Medicare for All is not free and will require anyone earning more than $29,000 a year to pay more in taxes, presidential candidate Sen. Bernie Sanders (I., Vt.) said on The Late Show Thursday.
"Is health care free? No, it is not," Sanders told host Stephen Colbert. "So what we do is exempt the first $29,000 of a person's income. You make less than $29,000 you pay nothing in taxes. Above that, in a progressive way with the wealthiest people in this country paying the largest percentage, people do pay more in taxes."
Sanders's 2020 campaign website details the Vermont senator's Medicare for All plan, but contains no mention of a tax increase on the middle class. Colbert confronted the Vermont senator about whether his proposal would lead to tax increases. Sanders acknowledged that taxes would have to rise if the government took control of one of the nation's largest industries.
Sanders said people will no longer pay premiums, co-payments, or out-of-pocket expenses, offsetting the higher taxes once the government takes control of the health care sector. Sanders also said there will only be a private health care market for non-basic health care services, such as cosmetic surgery.
Colbert previously asked the same question of rival 2020 candidate Sen. Elizabeth Warren (D., Mass.). Warren and Sanders are among the leading Democratic presidential candidates who have adopted Medicare for All as a key component of their 2020 campaign platforms. Warren declined to directly answer when Colbert asked about middle class taxes, focusing only on broad health care spending.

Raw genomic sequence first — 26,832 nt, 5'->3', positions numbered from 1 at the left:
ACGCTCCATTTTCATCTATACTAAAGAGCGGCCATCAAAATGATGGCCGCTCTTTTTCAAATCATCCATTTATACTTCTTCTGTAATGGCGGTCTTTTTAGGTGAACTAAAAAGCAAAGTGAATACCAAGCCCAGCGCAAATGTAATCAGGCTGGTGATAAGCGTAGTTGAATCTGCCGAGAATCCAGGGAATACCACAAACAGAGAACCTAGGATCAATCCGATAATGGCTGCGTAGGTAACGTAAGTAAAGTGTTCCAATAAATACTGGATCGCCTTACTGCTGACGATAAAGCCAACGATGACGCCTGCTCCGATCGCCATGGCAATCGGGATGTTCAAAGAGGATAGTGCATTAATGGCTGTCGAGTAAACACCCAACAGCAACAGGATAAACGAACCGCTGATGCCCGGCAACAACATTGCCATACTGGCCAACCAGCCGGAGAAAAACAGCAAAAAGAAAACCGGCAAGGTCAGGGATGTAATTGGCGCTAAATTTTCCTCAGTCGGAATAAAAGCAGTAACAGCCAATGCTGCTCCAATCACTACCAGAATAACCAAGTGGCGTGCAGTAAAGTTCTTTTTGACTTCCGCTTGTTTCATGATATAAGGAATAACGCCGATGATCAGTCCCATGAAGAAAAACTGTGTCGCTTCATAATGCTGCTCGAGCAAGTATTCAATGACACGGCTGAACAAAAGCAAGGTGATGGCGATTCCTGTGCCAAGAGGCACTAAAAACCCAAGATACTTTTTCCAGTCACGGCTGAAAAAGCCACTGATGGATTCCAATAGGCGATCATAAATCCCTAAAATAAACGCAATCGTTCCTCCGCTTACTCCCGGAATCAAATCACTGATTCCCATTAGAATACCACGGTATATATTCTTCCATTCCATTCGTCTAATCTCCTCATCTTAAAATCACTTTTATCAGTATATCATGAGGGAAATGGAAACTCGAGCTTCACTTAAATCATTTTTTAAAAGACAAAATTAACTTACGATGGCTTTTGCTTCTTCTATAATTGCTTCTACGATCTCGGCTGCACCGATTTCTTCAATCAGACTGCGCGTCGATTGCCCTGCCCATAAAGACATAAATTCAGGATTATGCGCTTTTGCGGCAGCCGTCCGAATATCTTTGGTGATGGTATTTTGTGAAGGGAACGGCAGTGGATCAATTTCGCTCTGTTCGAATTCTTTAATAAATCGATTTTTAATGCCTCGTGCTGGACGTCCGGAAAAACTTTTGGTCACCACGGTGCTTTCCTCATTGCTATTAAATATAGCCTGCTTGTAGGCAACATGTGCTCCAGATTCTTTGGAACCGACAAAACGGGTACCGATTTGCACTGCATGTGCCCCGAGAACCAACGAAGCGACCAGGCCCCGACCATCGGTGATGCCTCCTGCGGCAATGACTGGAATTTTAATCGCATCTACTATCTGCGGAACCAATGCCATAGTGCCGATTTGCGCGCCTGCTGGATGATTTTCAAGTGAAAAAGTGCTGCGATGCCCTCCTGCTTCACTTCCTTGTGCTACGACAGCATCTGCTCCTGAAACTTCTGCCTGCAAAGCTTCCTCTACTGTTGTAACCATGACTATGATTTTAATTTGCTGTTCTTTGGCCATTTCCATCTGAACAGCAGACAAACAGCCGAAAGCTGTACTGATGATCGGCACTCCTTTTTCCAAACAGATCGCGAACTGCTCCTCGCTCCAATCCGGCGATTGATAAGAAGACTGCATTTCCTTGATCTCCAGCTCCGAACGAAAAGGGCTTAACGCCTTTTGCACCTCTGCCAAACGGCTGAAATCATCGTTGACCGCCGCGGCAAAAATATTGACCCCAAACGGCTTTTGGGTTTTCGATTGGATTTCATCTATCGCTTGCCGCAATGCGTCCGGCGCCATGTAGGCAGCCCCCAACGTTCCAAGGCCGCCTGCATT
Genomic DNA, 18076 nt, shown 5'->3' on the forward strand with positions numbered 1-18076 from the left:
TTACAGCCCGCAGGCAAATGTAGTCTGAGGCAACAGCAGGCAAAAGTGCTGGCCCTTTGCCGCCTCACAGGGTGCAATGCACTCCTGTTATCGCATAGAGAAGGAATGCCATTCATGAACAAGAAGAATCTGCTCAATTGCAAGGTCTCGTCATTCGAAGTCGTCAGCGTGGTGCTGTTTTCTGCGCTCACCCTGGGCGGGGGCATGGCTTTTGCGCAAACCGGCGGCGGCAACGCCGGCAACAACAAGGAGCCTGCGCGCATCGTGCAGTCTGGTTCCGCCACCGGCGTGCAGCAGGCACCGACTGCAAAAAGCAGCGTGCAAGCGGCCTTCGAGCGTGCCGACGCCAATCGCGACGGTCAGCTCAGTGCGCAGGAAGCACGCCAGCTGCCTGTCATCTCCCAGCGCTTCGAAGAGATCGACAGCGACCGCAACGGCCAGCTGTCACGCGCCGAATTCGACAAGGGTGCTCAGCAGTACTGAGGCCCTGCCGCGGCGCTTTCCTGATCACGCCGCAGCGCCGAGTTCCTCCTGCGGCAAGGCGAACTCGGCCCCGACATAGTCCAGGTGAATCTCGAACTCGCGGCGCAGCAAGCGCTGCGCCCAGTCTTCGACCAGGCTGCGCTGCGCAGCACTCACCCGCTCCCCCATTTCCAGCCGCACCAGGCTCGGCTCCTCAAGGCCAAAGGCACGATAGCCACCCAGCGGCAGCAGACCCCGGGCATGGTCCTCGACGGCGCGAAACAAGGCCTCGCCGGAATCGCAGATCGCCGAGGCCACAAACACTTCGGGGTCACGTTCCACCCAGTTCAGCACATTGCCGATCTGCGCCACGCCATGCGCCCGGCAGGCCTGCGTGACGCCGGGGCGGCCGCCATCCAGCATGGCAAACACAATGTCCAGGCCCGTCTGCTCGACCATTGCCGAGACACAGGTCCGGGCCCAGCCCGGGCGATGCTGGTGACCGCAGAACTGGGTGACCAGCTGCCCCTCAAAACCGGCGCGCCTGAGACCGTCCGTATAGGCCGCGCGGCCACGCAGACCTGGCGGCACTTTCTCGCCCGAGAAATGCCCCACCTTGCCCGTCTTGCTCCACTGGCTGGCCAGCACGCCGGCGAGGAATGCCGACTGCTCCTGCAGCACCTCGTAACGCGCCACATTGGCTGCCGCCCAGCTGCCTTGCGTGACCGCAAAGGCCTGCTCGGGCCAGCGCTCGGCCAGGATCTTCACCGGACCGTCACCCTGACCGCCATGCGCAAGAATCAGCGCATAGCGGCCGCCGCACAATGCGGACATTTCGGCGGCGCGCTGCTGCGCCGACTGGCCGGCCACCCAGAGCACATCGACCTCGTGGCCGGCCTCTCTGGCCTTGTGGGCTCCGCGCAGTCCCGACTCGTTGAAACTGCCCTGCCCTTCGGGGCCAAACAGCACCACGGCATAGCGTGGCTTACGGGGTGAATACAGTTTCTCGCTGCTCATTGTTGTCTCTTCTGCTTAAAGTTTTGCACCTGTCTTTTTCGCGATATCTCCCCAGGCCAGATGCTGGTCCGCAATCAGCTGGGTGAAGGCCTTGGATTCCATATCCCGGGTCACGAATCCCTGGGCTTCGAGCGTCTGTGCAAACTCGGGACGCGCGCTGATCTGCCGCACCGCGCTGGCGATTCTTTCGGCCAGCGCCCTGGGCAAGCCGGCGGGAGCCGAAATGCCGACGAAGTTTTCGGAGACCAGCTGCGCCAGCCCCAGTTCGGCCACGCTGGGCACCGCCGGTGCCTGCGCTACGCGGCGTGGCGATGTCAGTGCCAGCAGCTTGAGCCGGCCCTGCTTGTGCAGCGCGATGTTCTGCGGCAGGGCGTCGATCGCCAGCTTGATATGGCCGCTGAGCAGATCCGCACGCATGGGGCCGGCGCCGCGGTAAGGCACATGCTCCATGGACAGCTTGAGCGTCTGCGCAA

"So, here's how we're going to do this," Warren said. "Costs are going to go up for the wealthiest Americans, for big corporations ... and hard-working middle-class families are going to see their costs go down."
"But will their taxes go up," Colbert asked a second time. Warren did not clarify.
Presidential candidate and South Bend mayor Pete Buttigieg (D.) criticized Warren for being "evasive" about how she would pay for Medicare for All.
"Senator Warren is known for being straightforward and was extremely evasive when asked that question," Buttigieg told CNN after her appearance. "And we've seen that repeatedly. I think that if you are proud of your plan and it's the right plan, you should defend it in straightforward terms."